The Jukebox Heroes celebrate 4 decades of rock with new 2-disc best of
Look around at the current rock landscape – there’s not many legendary bands left. But, count Foreigner as one of those still standing. The group is celebrating 40 years together with a current tour, and a brand-new collection, 40, their first-ever career spanning retrospective.
Outside of Led Zeppelin, nobody wrote more killer guitar riffs than Foreigner. Disc one is an air guitar marathon, kicking off with the band’s debut single, “Feels Like the First Time,” then grabbing ferocious rockers like “Hot Blooded,” “Double Vision,” “Dirty White Boy,” and the anthemic “Juke Box Hero.” There’s even lesser-known cuts like “Headknocker” and the incredibly un-politically correct “Women.”
It was Foreigner’s versatility that set them apart from just about every other rock band. They pretty much invented the power ballad with first “Waiting For a Girl Like You,” (with keyboards by none other than Thomas Dolby!), and then “I Want To Know What Love Is,” yet neither come off as contrived – they’re both still great soulful slow tunes that hold up, while those hair metal guys’ copies just sound stupid.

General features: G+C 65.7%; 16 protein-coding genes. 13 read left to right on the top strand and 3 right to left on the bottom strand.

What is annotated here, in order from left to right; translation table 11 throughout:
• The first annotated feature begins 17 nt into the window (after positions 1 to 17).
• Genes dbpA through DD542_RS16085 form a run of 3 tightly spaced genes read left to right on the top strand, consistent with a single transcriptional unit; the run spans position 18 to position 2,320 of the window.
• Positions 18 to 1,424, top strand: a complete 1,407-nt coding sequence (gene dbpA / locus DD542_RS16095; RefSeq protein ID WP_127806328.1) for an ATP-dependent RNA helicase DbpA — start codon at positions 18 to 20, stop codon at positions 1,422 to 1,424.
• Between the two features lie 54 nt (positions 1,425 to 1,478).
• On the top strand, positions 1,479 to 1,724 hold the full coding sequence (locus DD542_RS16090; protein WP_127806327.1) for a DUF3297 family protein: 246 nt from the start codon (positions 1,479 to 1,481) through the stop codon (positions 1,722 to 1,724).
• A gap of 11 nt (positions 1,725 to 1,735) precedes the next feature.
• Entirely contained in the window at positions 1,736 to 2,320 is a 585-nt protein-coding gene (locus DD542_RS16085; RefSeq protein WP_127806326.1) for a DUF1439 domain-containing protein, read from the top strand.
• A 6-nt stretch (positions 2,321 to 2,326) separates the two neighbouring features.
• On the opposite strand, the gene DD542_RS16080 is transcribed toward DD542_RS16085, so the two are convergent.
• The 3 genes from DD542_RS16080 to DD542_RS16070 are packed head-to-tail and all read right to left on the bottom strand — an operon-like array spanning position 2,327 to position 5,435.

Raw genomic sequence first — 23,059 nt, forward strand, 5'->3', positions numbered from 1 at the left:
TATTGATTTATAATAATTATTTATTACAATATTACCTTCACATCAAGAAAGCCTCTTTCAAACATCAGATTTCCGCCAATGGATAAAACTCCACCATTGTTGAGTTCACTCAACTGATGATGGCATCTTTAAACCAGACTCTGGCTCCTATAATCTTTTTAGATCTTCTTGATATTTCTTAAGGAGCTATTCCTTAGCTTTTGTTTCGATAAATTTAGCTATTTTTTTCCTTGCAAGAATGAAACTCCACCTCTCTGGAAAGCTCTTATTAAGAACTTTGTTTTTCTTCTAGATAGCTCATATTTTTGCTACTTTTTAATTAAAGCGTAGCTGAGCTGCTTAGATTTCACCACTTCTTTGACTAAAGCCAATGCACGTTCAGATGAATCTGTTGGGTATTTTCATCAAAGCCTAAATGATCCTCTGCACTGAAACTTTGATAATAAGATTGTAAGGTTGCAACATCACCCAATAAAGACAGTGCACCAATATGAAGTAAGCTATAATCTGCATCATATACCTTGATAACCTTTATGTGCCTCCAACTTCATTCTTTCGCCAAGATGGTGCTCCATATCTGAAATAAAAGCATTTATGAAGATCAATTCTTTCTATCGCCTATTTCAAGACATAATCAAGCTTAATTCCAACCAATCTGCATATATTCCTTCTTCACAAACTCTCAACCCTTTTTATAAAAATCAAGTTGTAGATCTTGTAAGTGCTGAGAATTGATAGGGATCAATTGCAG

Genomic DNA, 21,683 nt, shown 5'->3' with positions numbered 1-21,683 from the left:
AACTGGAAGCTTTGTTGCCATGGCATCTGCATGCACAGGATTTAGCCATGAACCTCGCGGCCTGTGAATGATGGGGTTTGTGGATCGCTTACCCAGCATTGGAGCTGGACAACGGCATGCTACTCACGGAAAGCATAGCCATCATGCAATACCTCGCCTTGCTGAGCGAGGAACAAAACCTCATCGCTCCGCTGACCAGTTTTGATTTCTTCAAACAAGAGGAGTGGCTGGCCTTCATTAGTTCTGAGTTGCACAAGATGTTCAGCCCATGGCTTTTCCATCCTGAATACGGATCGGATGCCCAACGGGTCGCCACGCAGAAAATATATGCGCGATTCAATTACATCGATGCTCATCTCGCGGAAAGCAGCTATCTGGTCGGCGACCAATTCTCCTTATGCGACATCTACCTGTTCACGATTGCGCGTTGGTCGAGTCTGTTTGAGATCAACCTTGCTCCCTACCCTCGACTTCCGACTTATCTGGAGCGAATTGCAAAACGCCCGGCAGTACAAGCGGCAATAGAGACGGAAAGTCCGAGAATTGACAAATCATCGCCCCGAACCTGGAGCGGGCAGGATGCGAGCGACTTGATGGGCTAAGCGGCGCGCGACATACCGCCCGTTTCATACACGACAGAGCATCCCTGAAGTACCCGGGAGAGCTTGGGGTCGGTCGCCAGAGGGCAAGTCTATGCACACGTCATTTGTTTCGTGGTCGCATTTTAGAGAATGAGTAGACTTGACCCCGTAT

“Urgent” may be the band’s most underrated song. The pulsing, insistent guitar riff is augmented by clever keyboards and a guest appearance by Junior Walker on sax.
Disc two highlights include the rocker “Heart Turns to Stone,” and the moody “Can’t Wait.” The final album to feature original singer Lou Gramm, Mr. Moonlight, is represented by some surprisingly good material. Both “White Lie” and “Rain” make you wonder why these two weren’t chosen as singles – they should’ve put Foreigner back on the map. Instead, it signaled Gramm’s exit. His replacement, Kelly Hanson, does an amicable job trying to capture the signature vocals on the remaining tracks.
“Too Late” comes off sounding like Maroon 5 instead of a legendary rock band, while “Can’t Slow Down” is better, a rocker with a great chorus. They get into trouble when they do new versions of classic songs – here is where you really appreciate Lou Gramm, when he’s no longer there. Hanson certainly has the pipes to fuel the rockers, like “Say You Will” and “Break it Up,” but fails to impart the proper soulfulness on the more delicate material, like “Girl on the Moon” and “I Don’t Want to Live Without You,” although, the Philly-soul treatment of “Fool For You Anyway” is interesting.
The set ends off with two, recently recorded songs – “Give My Life For Love” is a bland ballad, but “The Flame Still Burns” is Hansen’s finest moment – it’s a great acoustic number that turns into an epic rocker, and here’s the real surprise, he’s not trying to sound like Lou Gramm.
40 tracks celebrating 40 years (and even revisiting the classic Foreigner “4” logo for the cover art), 40 celebrates a band that’s still continuing to rock, long after most of their contemporaries have hung it up. —Tony Peters